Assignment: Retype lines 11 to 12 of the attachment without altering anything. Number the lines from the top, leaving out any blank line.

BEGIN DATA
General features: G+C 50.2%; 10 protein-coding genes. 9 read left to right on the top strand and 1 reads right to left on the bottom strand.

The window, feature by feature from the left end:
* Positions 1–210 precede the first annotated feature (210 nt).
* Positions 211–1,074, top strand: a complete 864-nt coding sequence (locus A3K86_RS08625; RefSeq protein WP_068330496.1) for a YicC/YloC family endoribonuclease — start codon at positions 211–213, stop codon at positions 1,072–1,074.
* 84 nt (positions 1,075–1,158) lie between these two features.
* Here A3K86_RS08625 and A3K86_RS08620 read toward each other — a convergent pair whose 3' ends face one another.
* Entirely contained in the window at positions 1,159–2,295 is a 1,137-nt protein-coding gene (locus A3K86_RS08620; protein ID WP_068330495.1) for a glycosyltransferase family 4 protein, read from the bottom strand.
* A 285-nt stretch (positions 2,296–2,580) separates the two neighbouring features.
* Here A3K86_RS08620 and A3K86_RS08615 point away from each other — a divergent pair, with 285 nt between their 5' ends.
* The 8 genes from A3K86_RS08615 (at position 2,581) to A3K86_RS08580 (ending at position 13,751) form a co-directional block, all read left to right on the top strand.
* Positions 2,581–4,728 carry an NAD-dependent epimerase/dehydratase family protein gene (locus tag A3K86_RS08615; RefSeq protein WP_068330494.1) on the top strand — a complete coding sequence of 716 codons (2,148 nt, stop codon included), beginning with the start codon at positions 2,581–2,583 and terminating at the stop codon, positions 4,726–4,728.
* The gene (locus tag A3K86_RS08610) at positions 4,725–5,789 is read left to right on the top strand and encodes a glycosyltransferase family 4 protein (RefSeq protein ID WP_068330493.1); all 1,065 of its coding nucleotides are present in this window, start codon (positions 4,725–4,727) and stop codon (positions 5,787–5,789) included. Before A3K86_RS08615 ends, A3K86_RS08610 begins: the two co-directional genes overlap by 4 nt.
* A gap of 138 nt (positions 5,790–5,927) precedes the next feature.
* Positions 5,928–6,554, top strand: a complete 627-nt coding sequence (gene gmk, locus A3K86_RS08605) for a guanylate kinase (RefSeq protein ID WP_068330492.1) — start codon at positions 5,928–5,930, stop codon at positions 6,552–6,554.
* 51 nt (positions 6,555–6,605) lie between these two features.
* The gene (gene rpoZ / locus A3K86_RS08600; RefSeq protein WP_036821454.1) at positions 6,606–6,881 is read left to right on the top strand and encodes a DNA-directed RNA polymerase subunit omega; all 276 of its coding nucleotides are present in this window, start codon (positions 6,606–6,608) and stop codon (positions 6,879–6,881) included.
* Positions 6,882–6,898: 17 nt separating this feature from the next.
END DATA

* Positions 2,581–4,728 carry an NAD-dependent epimerase/dehydratase family protein gene (locus tag A3K86_RS08615; RefSeq protein WP_068330494.1) on the top strand — a complete coding sequence of 716 codons (2,148 nt, stop codon included), beginning with the start codon at positions 2,581–2,583 and terminating at the stop codon, positions 4,726–4,728.
* The gene (locus tag A3K86_RS08610) at positions 4,725–5,789 is read left to right on the top strand and encodes a glycosyltransferase family 4 protein (RefSeq protein ID WP_068330493.1); all 1,065 of its coding nucleotides are present in this window, start codon (positions 4,725–4,727) and stop codon (positions 5,787–5,789) included. Before A3K86_RS08615 ends, A3K86_RS08610 begins: the two co-directional genes overlap by 4 nt.